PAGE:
Number of columns in matrix B — Number of columns in matrix B
1
(default)  positive integervalued scalar
Number of columns in input matrix B, specified as a positive integervalued scalar.
Programmatic Use
Block Parameter:
p 
Type: character vector 
Values: positive integervalued scalar 
Default:
1 
Regularization parameter — Regularization parameter
0 (default)  nonnegative scalar
Regularization parameter, specified as a nonnegative scalar. Small, positive values of the regularization parameter can improve the conditioning of the problem and reduce the variance of the estimates. While biased, the reduced variance of the estimate often results in a smaller mean squared error when compared to leastsquares estimates.
Programmatic Use
Block Parameter:
regularizationParameter 
Type: character vector 
Values: positive integervalued scalar 
Default:
0 
Output datatype — Data type of the output matrix X
fixdt(1,18,14)
(default)  double
 single
 fixdt(1,16,0)
 <data type expression>
Data type of the output matrix X, specified as
fixdt(1,18,14)
, double
,
single
, fixdt(1,16,0)
, or as a userspecified
data type expression. The type can be specified directly, or expressed as a data type
object such as Simulink.NumericType
.
Programmatic Use
Block Parameter:
OutputType 
Type: character vector 
Values:
'fixdt(1,18,14)'  'double' 
'single'  'fixdt(1,16,0)' 
'<data type expression>' 
Default:
'fixdt(1,18,14)' 
Tips
Use fixed.getMatrixSolveModel(A,B)
to generate a template model
containing a Real Burst Matrix Solve Using QR Decomposition block for
realvalued input matrices A
and B
.
Algorithms
Choosing the Implementation Method
Systolic implementations prioritize speed of computations over space constraints, while burst implementations prioritize space constraints at the expense of speed of the operations. The following table illustrates the tradeoffs between the implementations available for matrix decompositions and solving systems of linear equations.
Implementation  Throughput  Latency  Area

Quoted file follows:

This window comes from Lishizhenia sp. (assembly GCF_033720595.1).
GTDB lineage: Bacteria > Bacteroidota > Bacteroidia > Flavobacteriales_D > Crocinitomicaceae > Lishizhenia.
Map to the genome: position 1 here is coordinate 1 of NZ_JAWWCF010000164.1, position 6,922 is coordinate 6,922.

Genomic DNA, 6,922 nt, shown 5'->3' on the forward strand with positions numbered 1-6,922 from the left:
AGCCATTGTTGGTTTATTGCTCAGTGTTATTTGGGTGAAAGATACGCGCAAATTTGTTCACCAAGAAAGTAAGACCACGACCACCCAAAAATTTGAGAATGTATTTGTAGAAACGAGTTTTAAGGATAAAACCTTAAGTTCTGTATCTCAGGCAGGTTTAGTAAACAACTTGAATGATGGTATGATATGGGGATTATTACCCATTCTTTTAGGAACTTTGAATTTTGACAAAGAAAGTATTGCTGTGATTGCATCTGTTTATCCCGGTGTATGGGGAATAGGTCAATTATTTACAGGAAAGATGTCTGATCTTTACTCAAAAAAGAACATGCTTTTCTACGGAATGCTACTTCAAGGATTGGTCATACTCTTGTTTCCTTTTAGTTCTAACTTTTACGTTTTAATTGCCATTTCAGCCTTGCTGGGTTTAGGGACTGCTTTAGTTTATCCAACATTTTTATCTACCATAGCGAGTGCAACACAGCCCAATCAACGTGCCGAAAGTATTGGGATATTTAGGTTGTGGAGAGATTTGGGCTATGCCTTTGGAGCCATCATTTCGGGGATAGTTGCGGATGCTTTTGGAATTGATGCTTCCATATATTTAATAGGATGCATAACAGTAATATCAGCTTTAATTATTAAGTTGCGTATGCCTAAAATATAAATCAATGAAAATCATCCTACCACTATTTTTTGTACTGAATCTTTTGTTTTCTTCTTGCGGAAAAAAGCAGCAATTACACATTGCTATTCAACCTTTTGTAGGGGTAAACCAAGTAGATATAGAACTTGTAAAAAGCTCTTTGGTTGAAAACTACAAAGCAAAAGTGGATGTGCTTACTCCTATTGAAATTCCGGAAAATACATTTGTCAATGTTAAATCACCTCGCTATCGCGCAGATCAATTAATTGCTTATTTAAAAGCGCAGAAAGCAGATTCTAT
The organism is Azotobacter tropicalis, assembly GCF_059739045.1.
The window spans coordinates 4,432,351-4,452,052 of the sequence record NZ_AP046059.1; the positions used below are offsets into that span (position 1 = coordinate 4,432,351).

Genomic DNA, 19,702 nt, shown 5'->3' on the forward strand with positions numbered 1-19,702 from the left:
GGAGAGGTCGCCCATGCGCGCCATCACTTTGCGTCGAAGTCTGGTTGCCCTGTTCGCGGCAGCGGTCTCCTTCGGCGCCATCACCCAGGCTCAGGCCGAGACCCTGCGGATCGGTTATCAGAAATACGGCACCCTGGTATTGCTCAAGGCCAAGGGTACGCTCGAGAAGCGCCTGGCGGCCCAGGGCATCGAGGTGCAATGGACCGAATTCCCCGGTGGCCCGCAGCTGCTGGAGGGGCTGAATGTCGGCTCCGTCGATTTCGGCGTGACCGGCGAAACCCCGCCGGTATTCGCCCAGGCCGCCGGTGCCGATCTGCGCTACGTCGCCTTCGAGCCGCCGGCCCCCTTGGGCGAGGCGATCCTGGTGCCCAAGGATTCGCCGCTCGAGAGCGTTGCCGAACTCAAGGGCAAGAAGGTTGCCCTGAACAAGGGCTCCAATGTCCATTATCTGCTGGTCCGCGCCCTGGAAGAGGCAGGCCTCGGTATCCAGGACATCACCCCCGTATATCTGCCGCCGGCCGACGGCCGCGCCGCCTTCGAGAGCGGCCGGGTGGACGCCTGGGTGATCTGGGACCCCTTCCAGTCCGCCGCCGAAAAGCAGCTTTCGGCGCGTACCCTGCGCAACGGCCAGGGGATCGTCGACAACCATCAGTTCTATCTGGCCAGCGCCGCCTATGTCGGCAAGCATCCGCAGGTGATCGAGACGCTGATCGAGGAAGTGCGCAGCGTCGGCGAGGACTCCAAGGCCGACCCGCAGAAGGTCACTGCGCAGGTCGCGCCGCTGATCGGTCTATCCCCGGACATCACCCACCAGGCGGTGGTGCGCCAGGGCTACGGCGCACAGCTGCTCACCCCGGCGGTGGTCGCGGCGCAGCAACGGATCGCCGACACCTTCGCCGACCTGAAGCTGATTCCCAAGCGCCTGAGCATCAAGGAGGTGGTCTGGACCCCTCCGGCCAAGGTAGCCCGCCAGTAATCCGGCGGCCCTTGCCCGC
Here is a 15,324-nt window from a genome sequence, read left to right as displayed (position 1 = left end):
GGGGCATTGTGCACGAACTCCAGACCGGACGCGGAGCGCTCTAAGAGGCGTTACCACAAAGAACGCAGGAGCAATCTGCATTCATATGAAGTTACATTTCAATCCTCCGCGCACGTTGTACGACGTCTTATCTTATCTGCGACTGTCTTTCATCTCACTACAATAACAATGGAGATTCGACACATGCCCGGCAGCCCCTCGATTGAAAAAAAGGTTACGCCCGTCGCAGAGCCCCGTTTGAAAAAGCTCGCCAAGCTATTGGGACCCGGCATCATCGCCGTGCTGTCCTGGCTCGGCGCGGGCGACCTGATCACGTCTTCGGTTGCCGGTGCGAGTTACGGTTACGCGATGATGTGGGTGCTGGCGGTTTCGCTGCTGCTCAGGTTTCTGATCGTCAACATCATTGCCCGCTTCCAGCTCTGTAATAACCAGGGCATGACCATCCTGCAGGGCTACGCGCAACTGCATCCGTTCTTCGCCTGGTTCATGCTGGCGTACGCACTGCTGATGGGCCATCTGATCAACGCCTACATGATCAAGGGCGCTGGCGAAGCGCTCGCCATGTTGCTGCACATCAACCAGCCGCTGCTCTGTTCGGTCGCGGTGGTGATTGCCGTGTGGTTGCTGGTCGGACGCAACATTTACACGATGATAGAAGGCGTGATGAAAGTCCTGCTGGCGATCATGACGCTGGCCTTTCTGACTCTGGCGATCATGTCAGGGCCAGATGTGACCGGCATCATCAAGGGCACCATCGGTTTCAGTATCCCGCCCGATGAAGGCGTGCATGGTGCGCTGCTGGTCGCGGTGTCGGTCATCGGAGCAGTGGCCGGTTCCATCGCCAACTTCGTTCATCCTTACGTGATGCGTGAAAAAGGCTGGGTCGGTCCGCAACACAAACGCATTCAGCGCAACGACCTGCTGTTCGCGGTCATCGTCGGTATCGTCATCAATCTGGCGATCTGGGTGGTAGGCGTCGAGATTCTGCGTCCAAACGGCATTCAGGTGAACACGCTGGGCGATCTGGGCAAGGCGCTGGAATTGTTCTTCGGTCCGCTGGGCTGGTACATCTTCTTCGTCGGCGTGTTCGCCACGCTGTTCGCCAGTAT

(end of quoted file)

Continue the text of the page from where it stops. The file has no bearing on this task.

Systolic  C  O(n)  O(mn^{2}) 
PartialSystolic  C  O(m)  O(n^{2}) 
PartialSystolic with Forgetting Factor  C  O(n)  O(n^{2}) 
Burst  O(n)  O(mn)  O(n) 
Where C is a constant proportional to the word length of the data, m is the number of rows in matrix A, and n is the number of columns in matrix A.
For additional considerations in selecting a block for your application, see Choose a Block for HDLOptimized FixedPoint Matrix Operations.
Synchronous vs Asynchronous Implementation
The Matrix Solve Using QR Decomposition blocks operate synchronously. These blocks first decompose the input A and B matrices into R and C matrices using a QR decomposition block. Then, a back substitute block computes RX = C. The input A and B matrices propagate through the system in parallel, in a synchronized way.
The Matrix Solve Using Qless QR Decomposition blocks operate asynchronously. First, Qless QR decomposition is performed on the input A matrix and the resulting R matrix is put into a buffer. Then, a forward backward substitution block uses the input B matrix and the buffered R matrix to compute R'RX = B. Because the R and B matrices are stored separately in buffers, the upstream Qless QR decomposition block and the downstream Forward Backward Substitute block can run independently. The Forward Backward Substitute block starts processing when the first R and B matrices are available. Then it runs continuously using the latest buffered R and B matrices, regardless of the status of the Qless QR Decomposition block. For example, if the upstream block stops providing A and B matrices, the Forward Backward Substitute block continues to generate the same output using the last pair of R and B matrices.
The Burst (Asynchronous) Matrix Solve Using Qless QR Decomposition blocks are available in both synchronous and asynchronous operation variants, as denoted by the block name.
AMBA AXI Handshake Process
This block uses the AMBA AXI handshake protocol [1]. The valid/ready
handshake process is used to transfer data and control information. This twoway control mechanism allows both the manager and subordinate to control the rate at which information moves between manager and subordinate. A valid
signal indicates when data is available. The ready
signal indicates that the block can accept the data. Transfer of data occurs only when both the valid
and ready
signals are high.
Block Timing